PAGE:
The Lower Mississippi River Water Trail

St. Francisville to Baton Rouge

250.3 RBD Bald Eagle Nest

Several Bald Eagle nests can be seen high in the arms of some tall trees along the perimeter of Profit Island, on both sides of the river, a sign that you are still within one of the few remaining “wild” stretches of the Lower Mississippi River, where wild creatures still outnumber two legged inhabitants.

 

250.2 RBD Wreckage of Crane Boat

The flood of 2011 uprooted this crane barge from somewhere upstream and slammed it against the outside of the Profit Island Bend, where it now lays at a severe angle making a sunning location for turtles in low water, and a catfish harbor at high water.

 

247.2 RBD Smithfield Boat Ramp

Steep Ramp is made of revetment, not maintained regularly, and is often covered with clumps of mud.  May no longer be accessible from the levee, the 4WD path between the levee and the ramp appears to be cut by a lagoon in the batture, possibly carved out during the flood of 2011.

 

246.5 - 246 LBD Profit Island Chute (Exit)

As you exit the Profit Island Chute (if this is the route you have taken) be sure to “look both ways” before re-entering the main channel of the big river.  Wait until the coast is clear and then paddle hard for the center of the channel for the best flow.  The water along the base of the island, and left bank descending downstream, tends to be sluggish.

 

The Monmouth Disaster

In October 1837 three hundred Native Americans died when an upstream steamboat named the Monmouth slammed into a downstreamer by the name of Warren (which was towing the Trenton), sending all 700+ passengers and crew on board into the cold water.  The crash occurred below the bottom end of Profit Island.  The people were being moved to Arkansas on the Trail of Tears.  Besides being overloaded, and running into stormy weather, it has been documented that some of the crew might have been inebriated.  A large hold of whiskey was being transported by the Monmouth.  And so ends another sad chapter in the long winding tragedy of the Trail of Tears.

246.2 RBD Small Dune

There is a small dune of yellow-white sand right bank descending as you exit the Profit Island stretch of river, that could make for a good emergency camp in southerly or southwesterly winds, but is open to the north wind.  In any northerly winds continue downstream hugging RBD for the series of possible camp spots several miles downstream along Solitude Point.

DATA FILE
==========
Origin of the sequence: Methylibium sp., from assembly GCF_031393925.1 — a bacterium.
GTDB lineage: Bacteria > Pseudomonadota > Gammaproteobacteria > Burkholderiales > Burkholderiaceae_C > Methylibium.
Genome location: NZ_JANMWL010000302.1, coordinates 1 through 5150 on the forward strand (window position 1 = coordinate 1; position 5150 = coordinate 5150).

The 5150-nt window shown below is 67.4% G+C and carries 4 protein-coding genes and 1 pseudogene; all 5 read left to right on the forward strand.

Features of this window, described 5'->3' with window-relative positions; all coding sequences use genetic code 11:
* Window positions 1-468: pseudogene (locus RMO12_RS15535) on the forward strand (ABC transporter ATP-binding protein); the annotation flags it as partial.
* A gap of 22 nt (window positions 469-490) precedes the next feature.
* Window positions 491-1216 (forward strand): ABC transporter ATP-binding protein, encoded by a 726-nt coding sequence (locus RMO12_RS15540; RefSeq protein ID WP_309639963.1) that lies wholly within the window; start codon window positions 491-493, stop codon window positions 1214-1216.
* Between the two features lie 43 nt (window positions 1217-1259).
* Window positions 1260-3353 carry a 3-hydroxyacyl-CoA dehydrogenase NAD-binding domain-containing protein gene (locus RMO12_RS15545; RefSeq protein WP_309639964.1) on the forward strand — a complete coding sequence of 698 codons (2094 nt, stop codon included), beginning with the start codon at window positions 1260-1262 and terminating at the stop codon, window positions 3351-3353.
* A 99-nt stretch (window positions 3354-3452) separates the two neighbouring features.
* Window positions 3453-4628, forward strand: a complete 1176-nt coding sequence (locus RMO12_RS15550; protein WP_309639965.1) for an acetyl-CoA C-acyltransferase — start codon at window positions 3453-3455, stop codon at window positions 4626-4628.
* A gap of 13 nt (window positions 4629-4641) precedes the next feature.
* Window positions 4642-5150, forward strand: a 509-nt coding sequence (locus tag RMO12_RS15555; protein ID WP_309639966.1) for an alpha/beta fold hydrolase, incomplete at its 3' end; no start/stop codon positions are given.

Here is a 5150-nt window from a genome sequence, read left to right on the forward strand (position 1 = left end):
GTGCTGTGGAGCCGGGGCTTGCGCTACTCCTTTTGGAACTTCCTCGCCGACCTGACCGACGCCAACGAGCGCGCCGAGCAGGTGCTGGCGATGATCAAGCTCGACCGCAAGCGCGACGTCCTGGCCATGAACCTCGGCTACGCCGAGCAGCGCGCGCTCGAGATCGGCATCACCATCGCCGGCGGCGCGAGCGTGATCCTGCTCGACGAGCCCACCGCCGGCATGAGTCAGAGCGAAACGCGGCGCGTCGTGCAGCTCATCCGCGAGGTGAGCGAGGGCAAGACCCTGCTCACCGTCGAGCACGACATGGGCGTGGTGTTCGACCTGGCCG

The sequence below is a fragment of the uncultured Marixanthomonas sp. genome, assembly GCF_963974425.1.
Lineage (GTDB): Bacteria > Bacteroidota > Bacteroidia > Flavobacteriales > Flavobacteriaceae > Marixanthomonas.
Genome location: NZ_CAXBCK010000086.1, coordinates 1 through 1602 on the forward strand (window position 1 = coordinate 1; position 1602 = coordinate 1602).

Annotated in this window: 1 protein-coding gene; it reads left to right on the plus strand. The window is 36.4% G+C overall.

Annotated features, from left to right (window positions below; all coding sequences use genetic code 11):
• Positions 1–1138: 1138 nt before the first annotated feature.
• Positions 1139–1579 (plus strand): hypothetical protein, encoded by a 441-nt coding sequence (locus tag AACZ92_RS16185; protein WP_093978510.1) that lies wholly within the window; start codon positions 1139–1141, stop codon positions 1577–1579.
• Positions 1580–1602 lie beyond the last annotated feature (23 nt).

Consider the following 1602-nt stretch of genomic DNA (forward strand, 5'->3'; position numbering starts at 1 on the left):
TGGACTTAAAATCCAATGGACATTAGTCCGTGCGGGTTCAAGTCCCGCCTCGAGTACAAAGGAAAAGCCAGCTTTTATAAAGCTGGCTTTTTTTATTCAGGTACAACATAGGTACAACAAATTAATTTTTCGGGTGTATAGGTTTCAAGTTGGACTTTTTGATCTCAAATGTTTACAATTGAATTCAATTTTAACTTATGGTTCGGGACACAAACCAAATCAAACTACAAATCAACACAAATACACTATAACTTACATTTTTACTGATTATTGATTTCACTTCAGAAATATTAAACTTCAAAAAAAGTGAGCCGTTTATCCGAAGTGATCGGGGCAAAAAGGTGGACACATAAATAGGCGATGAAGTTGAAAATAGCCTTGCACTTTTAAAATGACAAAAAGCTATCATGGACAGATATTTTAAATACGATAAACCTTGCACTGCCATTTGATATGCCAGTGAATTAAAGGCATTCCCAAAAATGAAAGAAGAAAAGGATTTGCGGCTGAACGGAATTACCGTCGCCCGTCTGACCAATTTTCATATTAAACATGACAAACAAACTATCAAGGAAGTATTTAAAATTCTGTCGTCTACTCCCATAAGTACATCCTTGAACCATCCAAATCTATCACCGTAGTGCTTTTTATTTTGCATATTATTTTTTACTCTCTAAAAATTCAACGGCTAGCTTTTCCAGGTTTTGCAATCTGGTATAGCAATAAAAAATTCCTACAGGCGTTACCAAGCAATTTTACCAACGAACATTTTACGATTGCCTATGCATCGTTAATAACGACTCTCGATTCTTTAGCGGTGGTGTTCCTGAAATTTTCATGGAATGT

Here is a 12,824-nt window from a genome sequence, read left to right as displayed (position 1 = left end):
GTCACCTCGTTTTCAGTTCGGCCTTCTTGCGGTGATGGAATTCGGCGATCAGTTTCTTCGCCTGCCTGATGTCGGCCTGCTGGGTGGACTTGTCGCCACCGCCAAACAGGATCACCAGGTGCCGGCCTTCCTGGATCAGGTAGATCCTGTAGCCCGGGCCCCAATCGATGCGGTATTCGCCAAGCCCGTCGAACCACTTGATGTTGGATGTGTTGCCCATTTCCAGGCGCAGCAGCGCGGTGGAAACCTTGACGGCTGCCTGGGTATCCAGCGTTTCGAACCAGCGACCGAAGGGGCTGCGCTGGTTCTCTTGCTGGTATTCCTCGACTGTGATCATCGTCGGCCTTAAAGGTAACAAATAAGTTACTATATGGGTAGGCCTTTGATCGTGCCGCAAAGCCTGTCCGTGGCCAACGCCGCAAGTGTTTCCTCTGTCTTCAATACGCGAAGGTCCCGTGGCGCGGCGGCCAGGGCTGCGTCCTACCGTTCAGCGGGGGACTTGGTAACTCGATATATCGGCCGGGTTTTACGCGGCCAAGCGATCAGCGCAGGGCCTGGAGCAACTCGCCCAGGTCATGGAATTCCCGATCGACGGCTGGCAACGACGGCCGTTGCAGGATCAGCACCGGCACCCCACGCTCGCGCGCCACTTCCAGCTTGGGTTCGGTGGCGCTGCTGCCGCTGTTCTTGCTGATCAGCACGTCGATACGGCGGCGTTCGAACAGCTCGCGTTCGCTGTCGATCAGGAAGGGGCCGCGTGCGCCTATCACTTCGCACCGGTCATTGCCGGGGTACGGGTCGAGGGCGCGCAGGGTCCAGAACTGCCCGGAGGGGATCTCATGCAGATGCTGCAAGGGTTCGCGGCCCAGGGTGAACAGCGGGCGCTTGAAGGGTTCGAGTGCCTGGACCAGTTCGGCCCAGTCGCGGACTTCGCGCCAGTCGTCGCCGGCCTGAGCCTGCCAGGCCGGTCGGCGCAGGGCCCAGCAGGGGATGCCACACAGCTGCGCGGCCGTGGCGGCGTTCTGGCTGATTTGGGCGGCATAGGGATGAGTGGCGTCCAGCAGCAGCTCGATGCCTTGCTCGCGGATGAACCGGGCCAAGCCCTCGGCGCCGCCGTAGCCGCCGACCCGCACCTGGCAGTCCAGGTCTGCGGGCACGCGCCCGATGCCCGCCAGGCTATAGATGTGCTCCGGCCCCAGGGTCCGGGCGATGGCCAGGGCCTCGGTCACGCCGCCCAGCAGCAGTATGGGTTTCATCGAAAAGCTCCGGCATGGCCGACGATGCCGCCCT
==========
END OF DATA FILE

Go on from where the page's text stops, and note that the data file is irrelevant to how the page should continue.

246.5 - 245.8 LBD Sandbar at Bottom of Profit Chute

As you come around the southwesterly point of Profit Island you will pass a skinny sandbar with camping up to 30 BG, that connects to a long 2-mile sandbar stretching along the entire southern or bottom end of the island, gradually descending from 30BG, to 25, to 20, halfway down the sand emerges at 15, and at the very end of this long skinny bar not until 10BG.  This is all to say that you will always find good shoreline camping at any water level below 30BG somewhere along the bottom end of Profit Island.  However, you will also have towboat search lights prying into your camp all night long also.  The tow pilots are more possessive of their normally pitch black islands and towheads in these lower stretches of river.  When they see a campfire gleaming in the darkness, their curiosity (or feeling of dominion) gets the better of them, and they will light up your tents and everything else in your camp under their scrutinizing glare.    Accept this disrespectful light show with patience.  You get to enjoy the campsite, the fire and the stars.  They can only look on and feel pangs of jealousy.

 

First Sighting of Baton Rouge (still 12 miles downstream)

The first indication of Baton Rouge will appear as you pass downstream from Profit Island, maybe with puffs of smoke in the air, maybe discharges from refinery off-venting, or maybe the giant pile of refuse at the Baton Rouge landfill.  During high water, you can see the stadium lights of Mumford Stadium at Southern University (SU).  You are still twelve river miles from Baton Rouge, however, because of the huge hairpin turn at Thomas Point.  (Mike Beck)

 

245 LBD Devil’s Swamp Bayou

Note: the main entrance to Devil’s Swamp is at the south end of the bayou, ten miles downstream left bank descending, below and behind all of the fleeted barges near mile 235.8 LBD.   If you are interested in seeing Devil’s Swamp in a more casual way, and easily accessible to any paddlers of any ability, keep on downstream 10 miles, and enter from the bottom.   On the other hand, If you are interested in a high water adventure of questionable viability, try the below.  The north entrance, described below, is only accessible between bank full flood stage, 30-35BG.  Even then it is doubtful you will get through.

 

Warning: this route for expert paddlers/survivalists only!  At bank full (30BG) or above the danger-loving paddler could find openings through the woods in this stretch of river and cut over through dense cypress forests into the Devils Swamp drainage, and cut off about 6 miles of river travel.  This drainage is unnamed on USACE charts, but called “Bayou Baton Rouge” on most other maps.   Don’t do this for making better time, though.  Pull out your machete and compass, and keep them handy!  This route could possibly require a lot of bushwhacking, poking around, dead ends, retracing your route, and other way-finding.  As always, use the sailor’s sixth sense, and go with the flow if any flow is evident.   Bring your GPS or magnetic compass and good maps.  Look up in the sky and carefully mark the height and angle of the sun, and keep track of the sun’s progress as you make your way through this maze. You might be in for extreme survival if you enter unprepared.  Pack extra food and water and overnight gear, including a hammock.  No dry land found at flood stage between here and the Baton Rouge bluffs at Southern University.